Rejection is never final
The last thing I’ll say on the topic of hunting is that a rejection is not the end of the story. You’ll undoubtedly hear no a lot more than yes, but don’t underestimate the power of persistence. Something is frustrating yet intriguing about an individual who makes it a personal mission to administer a presentation for a prospect regardless of the cost and effort. That’s the mind-set I always put myself in when I hunt—I make myself available to help whenever a prospect and/or client calls on me.
Whether you’re in pursuit of capabilities, workshops, closing business, or reengaging with a past customer goes cold, the purchasing life cycle repeats over the years. There are multiple examples in our history where a client rejected an opportunity only to come back a year later after opting to work with another vendor, asking us for help to fix what the other vendor broke.
Maintain relationships with prospects and contacts you’ve identified as key strategic people and consistently make your presence known. When they change roles, move companies, their vendors fail, or the economy shifts, you’ll be there to help.
Rejection letter from a prospect
Below is a rejection sent to one of our team members:
To set some expectations, the next couple of weeks are back-to-back due to organizational changes. The other thing to be aware of is that we are currently being approached by 5–10 vendors a day at the moment, which is an unmanageable volume, particularly when we are not actively looking for further assistance beyond the current set of partners we already have.
Can I suggest the next steps for your organization would be to wait until we finalize our digital product structure then connect to see if there are any opportunities in ~4 weeks. For context, we are focused on building a strong internal digital product & UX practice in-house and we are about 80 percent of the way there and have a significantly better cadence to our competitors. As such, I’m not really sure how Devbridge could add value beyond what we are doing or what we supplement from existing partners.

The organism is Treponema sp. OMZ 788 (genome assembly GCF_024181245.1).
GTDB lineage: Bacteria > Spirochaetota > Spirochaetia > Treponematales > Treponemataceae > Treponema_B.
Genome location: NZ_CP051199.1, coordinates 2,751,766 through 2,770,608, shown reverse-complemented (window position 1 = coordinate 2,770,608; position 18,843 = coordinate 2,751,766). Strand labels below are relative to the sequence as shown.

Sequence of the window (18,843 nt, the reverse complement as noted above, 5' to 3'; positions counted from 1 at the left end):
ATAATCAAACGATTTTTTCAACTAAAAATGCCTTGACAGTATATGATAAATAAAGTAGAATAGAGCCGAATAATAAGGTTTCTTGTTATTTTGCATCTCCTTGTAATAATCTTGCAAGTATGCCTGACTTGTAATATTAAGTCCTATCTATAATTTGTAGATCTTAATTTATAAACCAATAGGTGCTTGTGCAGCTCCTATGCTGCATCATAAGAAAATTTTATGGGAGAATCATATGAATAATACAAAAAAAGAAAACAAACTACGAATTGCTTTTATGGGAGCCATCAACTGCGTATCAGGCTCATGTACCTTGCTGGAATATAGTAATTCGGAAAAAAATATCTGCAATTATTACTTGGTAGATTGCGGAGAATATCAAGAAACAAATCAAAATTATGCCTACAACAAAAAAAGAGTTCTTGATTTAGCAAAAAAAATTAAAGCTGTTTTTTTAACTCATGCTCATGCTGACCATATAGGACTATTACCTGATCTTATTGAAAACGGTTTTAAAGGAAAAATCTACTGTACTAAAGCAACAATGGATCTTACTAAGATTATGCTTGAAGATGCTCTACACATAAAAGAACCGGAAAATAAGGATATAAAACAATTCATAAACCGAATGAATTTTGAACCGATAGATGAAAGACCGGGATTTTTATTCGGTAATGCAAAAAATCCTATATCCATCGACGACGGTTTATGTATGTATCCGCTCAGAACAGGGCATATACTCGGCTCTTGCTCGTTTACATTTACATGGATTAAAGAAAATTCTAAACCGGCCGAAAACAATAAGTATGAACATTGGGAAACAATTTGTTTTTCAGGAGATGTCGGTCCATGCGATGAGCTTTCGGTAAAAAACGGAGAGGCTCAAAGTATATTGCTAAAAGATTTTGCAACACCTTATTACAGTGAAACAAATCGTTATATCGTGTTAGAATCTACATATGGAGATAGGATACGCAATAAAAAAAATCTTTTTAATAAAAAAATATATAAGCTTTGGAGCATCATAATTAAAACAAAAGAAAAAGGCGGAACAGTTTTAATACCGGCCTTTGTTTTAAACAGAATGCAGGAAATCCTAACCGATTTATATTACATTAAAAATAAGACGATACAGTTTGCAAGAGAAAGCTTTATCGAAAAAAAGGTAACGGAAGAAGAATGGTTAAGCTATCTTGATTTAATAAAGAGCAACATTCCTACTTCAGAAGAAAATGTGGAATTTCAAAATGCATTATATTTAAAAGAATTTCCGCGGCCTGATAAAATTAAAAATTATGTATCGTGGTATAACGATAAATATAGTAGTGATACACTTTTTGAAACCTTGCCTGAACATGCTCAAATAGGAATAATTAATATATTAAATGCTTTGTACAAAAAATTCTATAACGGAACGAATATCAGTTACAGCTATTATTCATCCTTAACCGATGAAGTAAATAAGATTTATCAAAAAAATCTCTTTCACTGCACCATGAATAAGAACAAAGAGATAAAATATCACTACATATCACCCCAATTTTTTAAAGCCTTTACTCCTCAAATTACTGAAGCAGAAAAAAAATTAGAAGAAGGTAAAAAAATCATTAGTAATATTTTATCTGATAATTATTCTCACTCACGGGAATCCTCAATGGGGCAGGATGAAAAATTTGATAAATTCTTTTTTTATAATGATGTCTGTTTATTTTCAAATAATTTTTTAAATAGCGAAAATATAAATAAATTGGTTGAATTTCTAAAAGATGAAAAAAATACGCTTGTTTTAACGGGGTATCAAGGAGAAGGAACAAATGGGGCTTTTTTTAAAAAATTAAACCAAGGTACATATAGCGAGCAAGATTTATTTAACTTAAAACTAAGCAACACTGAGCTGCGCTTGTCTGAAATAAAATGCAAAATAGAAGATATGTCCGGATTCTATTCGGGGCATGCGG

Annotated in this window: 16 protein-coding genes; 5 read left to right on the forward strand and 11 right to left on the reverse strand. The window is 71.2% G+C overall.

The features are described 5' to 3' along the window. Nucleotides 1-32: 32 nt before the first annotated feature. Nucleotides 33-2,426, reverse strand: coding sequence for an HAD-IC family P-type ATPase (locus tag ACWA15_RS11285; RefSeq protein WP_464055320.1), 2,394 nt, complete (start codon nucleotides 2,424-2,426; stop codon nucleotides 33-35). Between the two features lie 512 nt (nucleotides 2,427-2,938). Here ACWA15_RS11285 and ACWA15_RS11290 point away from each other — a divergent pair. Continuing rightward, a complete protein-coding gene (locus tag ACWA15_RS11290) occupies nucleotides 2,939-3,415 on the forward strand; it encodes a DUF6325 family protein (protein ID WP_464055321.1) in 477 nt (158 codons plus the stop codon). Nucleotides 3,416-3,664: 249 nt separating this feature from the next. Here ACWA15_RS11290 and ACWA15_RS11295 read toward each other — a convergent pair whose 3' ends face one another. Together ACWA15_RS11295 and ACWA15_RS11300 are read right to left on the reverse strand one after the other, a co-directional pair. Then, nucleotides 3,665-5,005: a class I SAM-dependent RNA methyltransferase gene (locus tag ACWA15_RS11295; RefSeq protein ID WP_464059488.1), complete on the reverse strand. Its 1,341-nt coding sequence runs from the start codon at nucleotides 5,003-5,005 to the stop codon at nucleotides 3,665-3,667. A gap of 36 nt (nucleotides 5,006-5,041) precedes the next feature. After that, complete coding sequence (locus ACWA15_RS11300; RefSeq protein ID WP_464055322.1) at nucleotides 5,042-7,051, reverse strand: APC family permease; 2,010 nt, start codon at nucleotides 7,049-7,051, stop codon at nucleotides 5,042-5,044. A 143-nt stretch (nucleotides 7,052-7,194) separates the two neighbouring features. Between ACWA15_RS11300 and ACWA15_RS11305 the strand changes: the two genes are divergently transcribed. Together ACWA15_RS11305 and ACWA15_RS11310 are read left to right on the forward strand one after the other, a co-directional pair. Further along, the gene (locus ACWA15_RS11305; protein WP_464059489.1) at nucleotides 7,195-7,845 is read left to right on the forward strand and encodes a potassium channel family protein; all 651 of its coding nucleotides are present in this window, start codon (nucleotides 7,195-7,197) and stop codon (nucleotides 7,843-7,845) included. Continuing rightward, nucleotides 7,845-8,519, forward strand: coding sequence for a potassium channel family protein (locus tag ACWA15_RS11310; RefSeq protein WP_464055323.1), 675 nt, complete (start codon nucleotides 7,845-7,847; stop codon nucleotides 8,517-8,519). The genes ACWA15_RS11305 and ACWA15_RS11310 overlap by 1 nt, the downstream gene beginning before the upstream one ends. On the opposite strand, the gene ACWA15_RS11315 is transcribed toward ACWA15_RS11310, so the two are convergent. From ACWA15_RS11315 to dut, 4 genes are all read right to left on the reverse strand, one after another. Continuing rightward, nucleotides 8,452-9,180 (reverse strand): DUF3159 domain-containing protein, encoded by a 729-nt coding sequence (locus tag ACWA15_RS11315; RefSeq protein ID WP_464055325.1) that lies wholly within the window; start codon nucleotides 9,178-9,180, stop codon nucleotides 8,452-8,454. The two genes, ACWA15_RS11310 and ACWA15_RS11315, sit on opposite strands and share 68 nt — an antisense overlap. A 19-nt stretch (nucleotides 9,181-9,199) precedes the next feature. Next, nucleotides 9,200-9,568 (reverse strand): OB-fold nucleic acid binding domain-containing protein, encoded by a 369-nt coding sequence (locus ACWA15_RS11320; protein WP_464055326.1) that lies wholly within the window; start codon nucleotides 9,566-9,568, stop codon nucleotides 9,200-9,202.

Neither Sarah nor I have any expectation that you will make a commitment on a new vendor. We do, however, want to start a conversation and share our toolkit with you—fifteen minutes of your time is all I ask for.
I am familiar with your portfolio of partner vendors. Many of those companies are much happier to be part of the problem instead of the solution and suffer from similar cultural strains as large financial institutions. You’re not just adopting a process, you’re shifting how people think and act—from how funding is managed at the product level, to the structure of the delivery team, to how environments are being provisioned at the DevOps level.
I do appreciate your company’s cadence and ability to ship—but would it hurt to have another sharp blade in your digital toolkit that cuts through mediocrity and calls things as they are? I would actually prefer to pair our team with your internal resources around product management and UX—that will help you to adopt the right behavioral patterns as they pertain to product thinking.
So, this is an invitation to a friendly exploratory date. We’re smart (link), we’re funny (link), we cut through the noise (link), and we have a local presence in Toronto. Fifteen minutes and then we leave you guys alone until you need us.
We secured a capabilities meeting after that message. It didn’t go anywhere—the prospect was defensive and was building internal capabilities to do the work. But to this day, I continue to send him updates on our growth as well as our new white papers and articles. It may pay off one day.